Birds, Ecology

Hammerhead!

When you see your first spoonbill cross the sky above your head I promise you will do a double take. They look so peculiar with their long necks outstretched and the odd bulbous end to the beak. We saw one over Titchwell Marsh in Norfolk, last month and for a moment I thought we were looking at a pterodactyl! With the long neck extended in flight and the bill so long and strange and its massive wingspan it had proportions that seemed quite alien.

Couldn’t catch that one but here are some Roseate Spoonbills (Platalea ajaja) we saw in USA last year — even here they look primitive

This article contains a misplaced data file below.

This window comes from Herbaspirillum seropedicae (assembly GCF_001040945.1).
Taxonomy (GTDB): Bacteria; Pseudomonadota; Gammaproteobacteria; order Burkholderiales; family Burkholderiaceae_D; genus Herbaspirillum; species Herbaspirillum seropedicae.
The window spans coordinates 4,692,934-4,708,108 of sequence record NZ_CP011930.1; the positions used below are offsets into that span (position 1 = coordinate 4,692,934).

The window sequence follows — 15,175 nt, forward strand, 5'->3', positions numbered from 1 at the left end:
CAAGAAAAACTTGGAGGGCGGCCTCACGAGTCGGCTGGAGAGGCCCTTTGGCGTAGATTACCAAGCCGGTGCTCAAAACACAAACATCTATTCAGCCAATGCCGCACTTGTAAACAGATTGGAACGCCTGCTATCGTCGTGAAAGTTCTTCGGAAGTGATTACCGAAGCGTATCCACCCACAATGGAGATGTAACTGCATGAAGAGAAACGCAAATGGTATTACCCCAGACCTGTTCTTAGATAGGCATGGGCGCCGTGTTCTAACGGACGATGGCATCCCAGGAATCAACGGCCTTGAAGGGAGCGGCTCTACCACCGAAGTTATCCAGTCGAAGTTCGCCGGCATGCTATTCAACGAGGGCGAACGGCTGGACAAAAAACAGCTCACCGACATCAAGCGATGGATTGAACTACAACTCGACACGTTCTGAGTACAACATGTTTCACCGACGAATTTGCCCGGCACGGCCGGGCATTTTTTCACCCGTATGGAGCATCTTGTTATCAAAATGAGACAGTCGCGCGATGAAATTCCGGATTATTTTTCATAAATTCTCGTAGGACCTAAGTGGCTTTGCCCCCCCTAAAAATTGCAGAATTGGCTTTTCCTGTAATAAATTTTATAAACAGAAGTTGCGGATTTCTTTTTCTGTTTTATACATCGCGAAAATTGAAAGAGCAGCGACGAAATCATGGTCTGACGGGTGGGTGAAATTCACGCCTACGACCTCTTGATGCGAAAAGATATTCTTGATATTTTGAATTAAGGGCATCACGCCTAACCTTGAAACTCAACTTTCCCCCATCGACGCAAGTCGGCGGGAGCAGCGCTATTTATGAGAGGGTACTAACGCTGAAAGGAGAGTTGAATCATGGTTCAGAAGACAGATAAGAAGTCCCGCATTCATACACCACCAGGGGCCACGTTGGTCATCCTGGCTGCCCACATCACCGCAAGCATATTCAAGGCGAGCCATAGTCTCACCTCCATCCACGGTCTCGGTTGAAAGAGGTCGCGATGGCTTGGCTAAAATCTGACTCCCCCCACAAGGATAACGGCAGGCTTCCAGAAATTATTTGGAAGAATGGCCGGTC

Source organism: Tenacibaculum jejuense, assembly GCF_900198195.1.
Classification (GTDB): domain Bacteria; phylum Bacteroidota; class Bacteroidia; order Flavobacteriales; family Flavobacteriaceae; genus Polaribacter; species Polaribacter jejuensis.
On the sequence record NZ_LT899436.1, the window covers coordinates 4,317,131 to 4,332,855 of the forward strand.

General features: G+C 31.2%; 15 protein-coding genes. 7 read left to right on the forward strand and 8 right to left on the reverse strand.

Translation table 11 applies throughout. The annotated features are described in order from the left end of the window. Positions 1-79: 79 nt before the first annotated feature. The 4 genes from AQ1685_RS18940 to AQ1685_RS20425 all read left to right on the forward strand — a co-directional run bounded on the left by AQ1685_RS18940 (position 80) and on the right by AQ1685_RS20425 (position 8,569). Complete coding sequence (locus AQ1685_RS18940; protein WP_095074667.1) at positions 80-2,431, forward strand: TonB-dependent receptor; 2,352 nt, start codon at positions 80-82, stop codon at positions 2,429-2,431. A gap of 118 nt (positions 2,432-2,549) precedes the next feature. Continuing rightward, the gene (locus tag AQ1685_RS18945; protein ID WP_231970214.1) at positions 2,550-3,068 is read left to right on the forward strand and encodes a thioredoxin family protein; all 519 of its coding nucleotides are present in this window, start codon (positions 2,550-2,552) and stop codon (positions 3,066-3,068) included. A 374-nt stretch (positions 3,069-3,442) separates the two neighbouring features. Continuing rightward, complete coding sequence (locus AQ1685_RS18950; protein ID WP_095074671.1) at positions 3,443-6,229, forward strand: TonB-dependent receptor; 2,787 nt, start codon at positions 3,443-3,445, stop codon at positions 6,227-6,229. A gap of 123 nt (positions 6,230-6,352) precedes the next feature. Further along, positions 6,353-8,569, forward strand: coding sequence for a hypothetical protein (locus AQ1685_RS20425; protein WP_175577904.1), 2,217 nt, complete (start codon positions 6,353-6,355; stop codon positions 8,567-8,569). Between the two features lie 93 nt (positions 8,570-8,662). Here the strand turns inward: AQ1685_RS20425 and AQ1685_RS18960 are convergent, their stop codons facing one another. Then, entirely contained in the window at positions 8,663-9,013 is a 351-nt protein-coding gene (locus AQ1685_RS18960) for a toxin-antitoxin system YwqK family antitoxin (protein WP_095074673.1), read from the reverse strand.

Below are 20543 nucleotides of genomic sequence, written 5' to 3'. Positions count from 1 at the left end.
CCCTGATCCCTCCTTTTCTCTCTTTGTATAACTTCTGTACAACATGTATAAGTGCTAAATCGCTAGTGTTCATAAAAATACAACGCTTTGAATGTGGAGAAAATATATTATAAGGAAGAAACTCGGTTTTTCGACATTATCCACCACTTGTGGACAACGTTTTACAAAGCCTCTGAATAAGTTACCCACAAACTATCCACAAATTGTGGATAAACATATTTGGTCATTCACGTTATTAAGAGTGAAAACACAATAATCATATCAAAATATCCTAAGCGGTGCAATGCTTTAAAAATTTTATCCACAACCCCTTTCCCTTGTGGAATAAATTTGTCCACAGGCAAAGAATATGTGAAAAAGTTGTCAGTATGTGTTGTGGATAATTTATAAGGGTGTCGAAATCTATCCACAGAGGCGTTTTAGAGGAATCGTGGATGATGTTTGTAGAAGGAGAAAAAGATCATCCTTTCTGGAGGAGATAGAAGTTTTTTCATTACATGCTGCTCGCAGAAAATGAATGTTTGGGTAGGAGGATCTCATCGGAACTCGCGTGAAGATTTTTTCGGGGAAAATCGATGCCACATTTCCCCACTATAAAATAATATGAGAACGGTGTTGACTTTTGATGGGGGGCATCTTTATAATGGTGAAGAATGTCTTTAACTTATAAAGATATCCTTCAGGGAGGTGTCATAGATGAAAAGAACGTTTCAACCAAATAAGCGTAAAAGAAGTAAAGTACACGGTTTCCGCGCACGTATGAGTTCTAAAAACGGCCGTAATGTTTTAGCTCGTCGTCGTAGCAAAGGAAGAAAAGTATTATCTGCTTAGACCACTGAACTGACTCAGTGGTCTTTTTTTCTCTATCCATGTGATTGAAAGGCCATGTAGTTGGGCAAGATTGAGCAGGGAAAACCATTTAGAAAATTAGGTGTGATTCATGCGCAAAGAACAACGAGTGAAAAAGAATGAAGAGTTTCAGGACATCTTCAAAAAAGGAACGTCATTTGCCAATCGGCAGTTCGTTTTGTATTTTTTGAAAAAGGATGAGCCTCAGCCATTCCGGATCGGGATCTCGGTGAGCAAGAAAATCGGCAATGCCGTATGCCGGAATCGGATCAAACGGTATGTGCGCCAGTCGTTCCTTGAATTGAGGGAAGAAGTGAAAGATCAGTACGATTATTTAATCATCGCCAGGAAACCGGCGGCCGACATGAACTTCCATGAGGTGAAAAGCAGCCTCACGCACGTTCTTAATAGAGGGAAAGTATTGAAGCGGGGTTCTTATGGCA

The Spoonbill we see in England is white (Platalea leucorodia) and was wiped out in the 1700s because of drainage of the wetlands and hunting. However in recent years they are recolonizing areas in the South West and South East, from Europe, and have even bred in Yorkshire. The work of the RSPB and the Wetland Trusts in habitat creation is helping and these spectacular birds can be seen once more.

European Spoonbill (Platalea leucorodia) Snettisham on the Wash 2020
European Spoonbill (Platalea leucorodia) Frampton Marsh, Lincolnshire 2020

Thanks to Bill for his pictures of Spoonbills (all rights reserved).

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